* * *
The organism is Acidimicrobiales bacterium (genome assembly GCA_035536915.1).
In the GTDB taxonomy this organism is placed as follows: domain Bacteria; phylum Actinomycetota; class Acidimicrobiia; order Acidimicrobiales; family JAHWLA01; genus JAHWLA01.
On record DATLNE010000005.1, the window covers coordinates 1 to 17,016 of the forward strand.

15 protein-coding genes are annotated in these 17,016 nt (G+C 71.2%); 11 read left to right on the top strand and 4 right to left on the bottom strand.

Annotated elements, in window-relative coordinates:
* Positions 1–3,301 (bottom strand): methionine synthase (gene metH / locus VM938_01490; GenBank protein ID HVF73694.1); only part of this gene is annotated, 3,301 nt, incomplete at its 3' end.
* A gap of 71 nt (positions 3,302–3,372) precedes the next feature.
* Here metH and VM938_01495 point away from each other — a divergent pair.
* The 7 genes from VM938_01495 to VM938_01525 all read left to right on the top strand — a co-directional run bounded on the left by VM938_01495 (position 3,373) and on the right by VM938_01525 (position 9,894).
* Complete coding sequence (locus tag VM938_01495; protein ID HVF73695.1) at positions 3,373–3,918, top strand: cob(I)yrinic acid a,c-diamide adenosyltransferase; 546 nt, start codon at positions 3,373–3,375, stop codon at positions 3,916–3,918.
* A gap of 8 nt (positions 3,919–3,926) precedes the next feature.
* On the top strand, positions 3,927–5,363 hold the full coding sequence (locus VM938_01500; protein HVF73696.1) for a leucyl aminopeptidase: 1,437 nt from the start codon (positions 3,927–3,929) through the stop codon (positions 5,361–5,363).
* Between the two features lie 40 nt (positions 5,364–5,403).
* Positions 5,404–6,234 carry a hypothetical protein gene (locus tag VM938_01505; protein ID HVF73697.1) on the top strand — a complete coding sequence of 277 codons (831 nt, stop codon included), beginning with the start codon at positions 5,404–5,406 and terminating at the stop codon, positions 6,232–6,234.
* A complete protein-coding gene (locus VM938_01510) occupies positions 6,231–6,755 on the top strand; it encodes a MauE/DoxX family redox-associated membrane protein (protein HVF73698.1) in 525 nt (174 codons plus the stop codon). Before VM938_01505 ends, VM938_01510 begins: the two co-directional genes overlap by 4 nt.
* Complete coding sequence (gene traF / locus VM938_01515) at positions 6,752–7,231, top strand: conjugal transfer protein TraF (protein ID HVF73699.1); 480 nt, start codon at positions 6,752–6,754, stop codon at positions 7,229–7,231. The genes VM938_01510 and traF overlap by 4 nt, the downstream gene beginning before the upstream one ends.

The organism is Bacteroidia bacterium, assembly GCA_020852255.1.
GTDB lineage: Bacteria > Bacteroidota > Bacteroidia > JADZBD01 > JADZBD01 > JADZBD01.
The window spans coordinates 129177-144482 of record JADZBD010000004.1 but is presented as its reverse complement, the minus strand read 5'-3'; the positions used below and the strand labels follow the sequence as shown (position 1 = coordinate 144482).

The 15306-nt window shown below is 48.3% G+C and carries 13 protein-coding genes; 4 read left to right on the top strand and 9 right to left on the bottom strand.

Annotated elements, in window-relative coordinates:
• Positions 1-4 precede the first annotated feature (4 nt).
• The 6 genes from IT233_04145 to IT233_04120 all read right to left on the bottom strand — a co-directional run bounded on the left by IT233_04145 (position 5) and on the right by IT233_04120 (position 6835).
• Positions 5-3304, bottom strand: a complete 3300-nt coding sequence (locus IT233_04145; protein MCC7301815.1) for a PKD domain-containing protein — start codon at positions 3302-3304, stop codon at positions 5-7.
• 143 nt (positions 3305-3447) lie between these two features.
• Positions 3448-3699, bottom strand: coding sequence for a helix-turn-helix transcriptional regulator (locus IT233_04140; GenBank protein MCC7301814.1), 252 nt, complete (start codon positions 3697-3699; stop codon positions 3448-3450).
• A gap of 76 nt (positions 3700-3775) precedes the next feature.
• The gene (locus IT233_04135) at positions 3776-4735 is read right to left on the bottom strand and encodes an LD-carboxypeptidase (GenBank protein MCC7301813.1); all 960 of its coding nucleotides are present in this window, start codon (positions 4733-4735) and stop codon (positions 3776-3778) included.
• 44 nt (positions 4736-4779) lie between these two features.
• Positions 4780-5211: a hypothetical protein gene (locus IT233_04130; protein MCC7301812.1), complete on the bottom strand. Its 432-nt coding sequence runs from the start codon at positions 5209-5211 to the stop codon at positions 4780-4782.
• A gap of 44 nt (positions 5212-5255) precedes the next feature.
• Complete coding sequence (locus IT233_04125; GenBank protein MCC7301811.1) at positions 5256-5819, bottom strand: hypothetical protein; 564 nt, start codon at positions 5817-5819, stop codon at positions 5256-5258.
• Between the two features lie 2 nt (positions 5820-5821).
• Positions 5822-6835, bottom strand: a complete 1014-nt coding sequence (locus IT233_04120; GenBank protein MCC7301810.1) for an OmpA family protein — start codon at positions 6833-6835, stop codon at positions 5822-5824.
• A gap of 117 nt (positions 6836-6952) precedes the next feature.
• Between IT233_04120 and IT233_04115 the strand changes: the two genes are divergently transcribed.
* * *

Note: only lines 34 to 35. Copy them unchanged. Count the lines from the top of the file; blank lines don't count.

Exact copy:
• Positions 5822-6835, bottom strand: a complete 1014-nt coding sequence (locus IT233_04120; GenBank protein MCC7301810.1) for an OmpA family protein — start codon at positions 6833-6835, stop codon at positions 5822-5824.
• A gap of 117 nt (positions 6836-6952) precedes the next feature.